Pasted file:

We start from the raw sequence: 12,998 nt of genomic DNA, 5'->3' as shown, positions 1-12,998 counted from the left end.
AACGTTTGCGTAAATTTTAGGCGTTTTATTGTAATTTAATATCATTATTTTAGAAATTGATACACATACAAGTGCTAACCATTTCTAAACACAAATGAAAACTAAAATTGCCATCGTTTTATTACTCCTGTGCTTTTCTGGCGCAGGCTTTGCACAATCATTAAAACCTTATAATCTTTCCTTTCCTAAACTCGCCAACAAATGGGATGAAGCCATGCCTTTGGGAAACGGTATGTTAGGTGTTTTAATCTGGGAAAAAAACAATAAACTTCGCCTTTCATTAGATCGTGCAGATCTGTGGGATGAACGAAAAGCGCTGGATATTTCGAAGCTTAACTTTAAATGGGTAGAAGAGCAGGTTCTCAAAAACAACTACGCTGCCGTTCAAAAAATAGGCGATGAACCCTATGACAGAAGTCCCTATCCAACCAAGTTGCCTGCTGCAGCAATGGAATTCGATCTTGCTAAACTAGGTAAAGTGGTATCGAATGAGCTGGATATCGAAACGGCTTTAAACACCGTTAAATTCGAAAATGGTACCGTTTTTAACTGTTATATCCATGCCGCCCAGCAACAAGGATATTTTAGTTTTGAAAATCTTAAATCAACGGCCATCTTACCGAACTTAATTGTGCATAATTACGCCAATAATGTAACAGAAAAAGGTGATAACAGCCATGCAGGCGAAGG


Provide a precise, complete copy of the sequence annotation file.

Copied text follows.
We start from the raw sequence: 12,998 nt of genomic DNA, 5'->3' as shown, positions 1-12,998 counted from the left end.
AACGTTTGCGTAAATTTTAGGCGTTTTATTGTAATTTAATATCATTATTTTAGAAATTGATACACATACAAGTGCTAACCATTTCTAAACACAAATGAAAACTAAAATTGCCATCGTTTTATTACTCCTGTGCTTTTCTGGCGCAGGCTTTGCACAATCATTAAAACCTTATAATCTTTCCTTTCCTAAACTCGCCAACAAATGGGATGAAGCCATGCCTTTGGGAAACGGTATGTTAGGTGTTTTAATCTGGGAAAAAAACAATAAACTTCGCCTTTCATTAGATCGTGCAGATCTGTGGGATGAACGAAAAGCGCTGGATATTTCGAAGCTTAACTTTAAATGGGTAGAAGAGCAGGTTCTCAAAAACAACTACGCTGCCGTTCAAAAAATAGGCGATGAACCCTATGACAGAAGTCCCTATCCAACCAAGTTGCCTGCTGCAGCAATGGAATTCGATCTTGCTAAACTAGGTAAAGTGGTATCGAATGAGCTGGATATCGAAACGGCTTTAAACACCGTTAAATTCGAAAATGGTACCGTTTTTAACTGTTATATCCATGCCGCCCAGCAACAAGGATATTTTAGTTTTGAAAATCTTAAATCAACGGCCATCTTACCGAACTTAATTGTGCATAATTACGCCAATAATGTAACAGAAAAAGGTGATAACAGCCATGCAGGCGAAGG